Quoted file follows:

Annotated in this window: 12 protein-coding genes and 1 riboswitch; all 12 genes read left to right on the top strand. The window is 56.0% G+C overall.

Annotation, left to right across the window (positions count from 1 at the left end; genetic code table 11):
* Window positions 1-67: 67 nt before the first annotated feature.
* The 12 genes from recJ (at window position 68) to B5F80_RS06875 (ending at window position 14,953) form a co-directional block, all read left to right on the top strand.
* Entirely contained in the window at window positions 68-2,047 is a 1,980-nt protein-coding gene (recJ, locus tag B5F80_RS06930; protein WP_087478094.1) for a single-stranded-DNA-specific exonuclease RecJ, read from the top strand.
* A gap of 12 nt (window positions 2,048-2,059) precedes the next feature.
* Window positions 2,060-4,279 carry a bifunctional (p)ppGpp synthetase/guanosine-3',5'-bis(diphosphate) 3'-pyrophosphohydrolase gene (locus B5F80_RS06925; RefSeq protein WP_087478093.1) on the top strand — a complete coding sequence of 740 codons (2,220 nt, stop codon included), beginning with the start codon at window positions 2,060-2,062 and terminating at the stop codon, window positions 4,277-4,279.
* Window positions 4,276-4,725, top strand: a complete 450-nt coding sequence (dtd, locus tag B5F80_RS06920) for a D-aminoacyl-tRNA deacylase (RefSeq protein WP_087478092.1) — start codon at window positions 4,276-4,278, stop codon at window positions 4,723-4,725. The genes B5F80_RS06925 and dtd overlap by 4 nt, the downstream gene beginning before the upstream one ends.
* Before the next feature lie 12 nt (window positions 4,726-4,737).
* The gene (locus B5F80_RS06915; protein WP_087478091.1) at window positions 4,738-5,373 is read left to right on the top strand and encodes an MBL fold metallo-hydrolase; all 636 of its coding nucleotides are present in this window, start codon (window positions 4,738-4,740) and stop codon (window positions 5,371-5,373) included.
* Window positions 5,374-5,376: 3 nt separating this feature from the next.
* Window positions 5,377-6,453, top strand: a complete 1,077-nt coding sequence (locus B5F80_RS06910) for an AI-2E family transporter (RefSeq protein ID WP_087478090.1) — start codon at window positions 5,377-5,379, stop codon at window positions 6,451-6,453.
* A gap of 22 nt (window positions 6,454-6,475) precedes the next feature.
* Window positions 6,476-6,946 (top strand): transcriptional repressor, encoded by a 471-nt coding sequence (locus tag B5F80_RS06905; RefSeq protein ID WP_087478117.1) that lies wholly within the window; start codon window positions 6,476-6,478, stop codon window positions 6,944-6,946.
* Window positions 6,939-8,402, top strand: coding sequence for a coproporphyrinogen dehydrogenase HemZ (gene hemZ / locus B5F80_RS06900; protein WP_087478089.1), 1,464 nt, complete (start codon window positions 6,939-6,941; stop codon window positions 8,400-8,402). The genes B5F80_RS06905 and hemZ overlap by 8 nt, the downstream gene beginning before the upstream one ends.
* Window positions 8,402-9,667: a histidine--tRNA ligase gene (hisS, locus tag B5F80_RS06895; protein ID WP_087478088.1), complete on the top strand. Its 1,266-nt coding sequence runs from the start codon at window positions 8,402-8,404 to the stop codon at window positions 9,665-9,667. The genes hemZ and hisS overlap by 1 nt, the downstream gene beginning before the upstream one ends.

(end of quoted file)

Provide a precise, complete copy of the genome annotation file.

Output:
Annotated in this window: 12 protein-coding genes and 1 riboswitch; all 12 genes read left to right on the top strand. The window is 56.0% G+C overall.

Annotation, left to right across the window (positions count from 1 at the left end; genetic code table 11):
* Window positions 1-67: 67 nt before the first annotated feature.
* The 12 genes from recJ (at window position 68) to B5F80_RS06875 (ending at window position 14,953) form a co-directional block, all read left to right on the top strand.
* Entirely contained in the window at window positions 68-2,047 is a 1,980-nt protein-coding gene (recJ, locus tag B5F80_RS06930; protein WP_087478094.1) for a single-stranded-DNA-specific exonuclease RecJ, read from the top strand.
* A gap of 12 nt (window positions 2,048-2,059) precedes the next feature.
* Window positions 2,060-4,279 carry a bifunctional (p)ppGpp synthetase/guanosine-3',5'-bis(diphosphate) 3'-pyrophosphohydrolase gene (locus B5F80_RS06925; RefSeq protein WP_087478093.1) on the top strand — a complete coding sequence of 740 codons (2,220 nt, stop codon included), beginning with the start codon at window positions 2,060-2,062 and terminating at the stop codon, window positions 4,277-4,279.
* Window positions 4,276-4,725, top strand: a complete 450-nt coding sequence (dtd, locus tag B5F80_RS06920) for a D-aminoacyl-tRNA deacylase (RefSeq protein WP_087478092.1) — start codon at window positions 4,276-4,278, stop codon at window positions 4,723-4,725. The genes B5F80_RS06925 and dtd overlap by 4 nt, the downstream gene beginning before the upstream one ends.
* Before the next feature lie 12 nt (window positions 4,726-4,737).
* The gene (locus B5F80_RS06915; protein WP_087478091.1) at window positions 4,738-5,373 is read left to right on the top strand and encodes an MBL fold metallo-hydrolase; all 636 of its coding nucleotides are present in this window, start codon (window positions 4,738-4,740) and stop codon (window positions 5,371-5,373) included.
* Window positions 5,374-5,376: 3 nt separating this feature from the next.
* Window positions 5,377-6,453, top strand: a complete 1,077-nt coding sequence (locus B5F80_RS06910) for an AI-2E family transporter (RefSeq protein ID WP_087478090.1) — start codon at window positions 5,377-5,379, stop codon at window positions 6,451-6,453.
* A gap of 22 nt (window positions 6,454-6,475) precedes the next feature.
* Window positions 6,476-6,946 (top strand): transcriptional repressor, encoded by a 471-nt coding sequence (locus tag B5F80_RS06905; RefSeq protein ID WP_087478117.1) that lies wholly within the window; start codon window positions 6,476-6,478, stop codon window positions 6,944-6,946.
* Window positions 6,939-8,402, top strand: coding sequence for a coproporphyrinogen dehydrogenase HemZ (gene hemZ / locus B5F80_RS06900; protein WP_087478089.1), 1,464 nt, complete (start codon window positions 6,939-6,941; stop codon window positions 8,400-8,402). The genes B5F80_RS06905 and hemZ overlap by 8 nt, the downstream gene beginning before the upstream one ends.
* Window positions 8,402-9,667: a histidine--tRNA ligase gene (hisS, locus tag B5F80_RS06895; protein ID WP_087478088.1), complete on the top strand. Its 1,266-nt coding sequence runs from the start codon at window positions 8,402-8,404 to the stop codon at window positions 9,665-9,667. The genes hemZ and hisS overlap by 1 nt, the downstream gene beginning before the upstream one ends.